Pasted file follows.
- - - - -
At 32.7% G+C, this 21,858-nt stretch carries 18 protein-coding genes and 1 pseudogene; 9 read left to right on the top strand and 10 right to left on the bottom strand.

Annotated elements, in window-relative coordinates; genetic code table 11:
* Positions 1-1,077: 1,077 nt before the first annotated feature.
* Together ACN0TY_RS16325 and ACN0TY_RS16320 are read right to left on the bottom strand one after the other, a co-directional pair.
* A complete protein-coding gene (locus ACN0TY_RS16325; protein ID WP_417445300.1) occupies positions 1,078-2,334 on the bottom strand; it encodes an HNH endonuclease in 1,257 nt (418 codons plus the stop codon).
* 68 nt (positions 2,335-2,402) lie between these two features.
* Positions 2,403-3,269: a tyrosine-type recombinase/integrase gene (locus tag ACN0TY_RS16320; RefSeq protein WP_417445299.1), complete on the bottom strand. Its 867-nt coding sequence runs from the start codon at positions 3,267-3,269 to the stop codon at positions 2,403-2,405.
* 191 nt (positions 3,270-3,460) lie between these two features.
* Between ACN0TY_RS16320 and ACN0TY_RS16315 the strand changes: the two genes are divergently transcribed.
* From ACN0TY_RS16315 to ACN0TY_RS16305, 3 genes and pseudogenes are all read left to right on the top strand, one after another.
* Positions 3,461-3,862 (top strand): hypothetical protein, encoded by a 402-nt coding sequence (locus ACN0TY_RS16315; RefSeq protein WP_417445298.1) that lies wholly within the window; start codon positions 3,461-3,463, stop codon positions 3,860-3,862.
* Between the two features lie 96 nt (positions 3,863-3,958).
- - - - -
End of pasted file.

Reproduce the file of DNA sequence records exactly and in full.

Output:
At 32.7% G+C, this 21,858-nt stretch carries 18 protein-coding genes and 1 pseudogene; 9 read left to right on the top strand and 10 right to left on the bottom strand.

Annotated elements, in window-relative coordinates; genetic code table 11:
* Positions 1-1,077: 1,077 nt before the first annotated feature.
* Together ACN0TY_RS16325 and ACN0TY_RS16320 are read right to left on the bottom strand one after the other, a co-directional pair.
* A complete protein-coding gene (locus ACN0TY_RS16325; protein ID WP_417445300.1) occupies positions 1,078-2,334 on the bottom strand; it encodes an HNH endonuclease in 1,257 nt (418 codons plus the stop codon).
* 68 nt (positions 2,335-2,402) lie between these two features.
* Positions 2,403-3,269: a tyrosine-type recombinase/integrase gene (locus tag ACN0TY_RS16320; RefSeq protein WP_417445299.1), complete on the bottom strand. Its 867-nt coding sequence runs from the start codon at positions 3,267-3,269 to the stop codon at positions 2,403-2,405.
* 191 nt (positions 3,270-3,460) lie between these two features.
* Between ACN0TY_RS16320 and ACN0TY_RS16315 the strand changes: the two genes are divergently transcribed.
* From ACN0TY_RS16315 to ACN0TY_RS16305, 3 genes and pseudogenes are all read left to right on the top strand, one after another.
* Positions 3,461-3,862 (top strand): hypothetical protein, encoded by a 402-nt coding sequence (locus ACN0TY_RS16315; RefSeq protein WP_417445298.1) that lies wholly within the window; start codon positions 3,461-3,463, stop codon positions 3,860-3,862.
* Between the two features lie 96 nt (positions 3,863-3,958).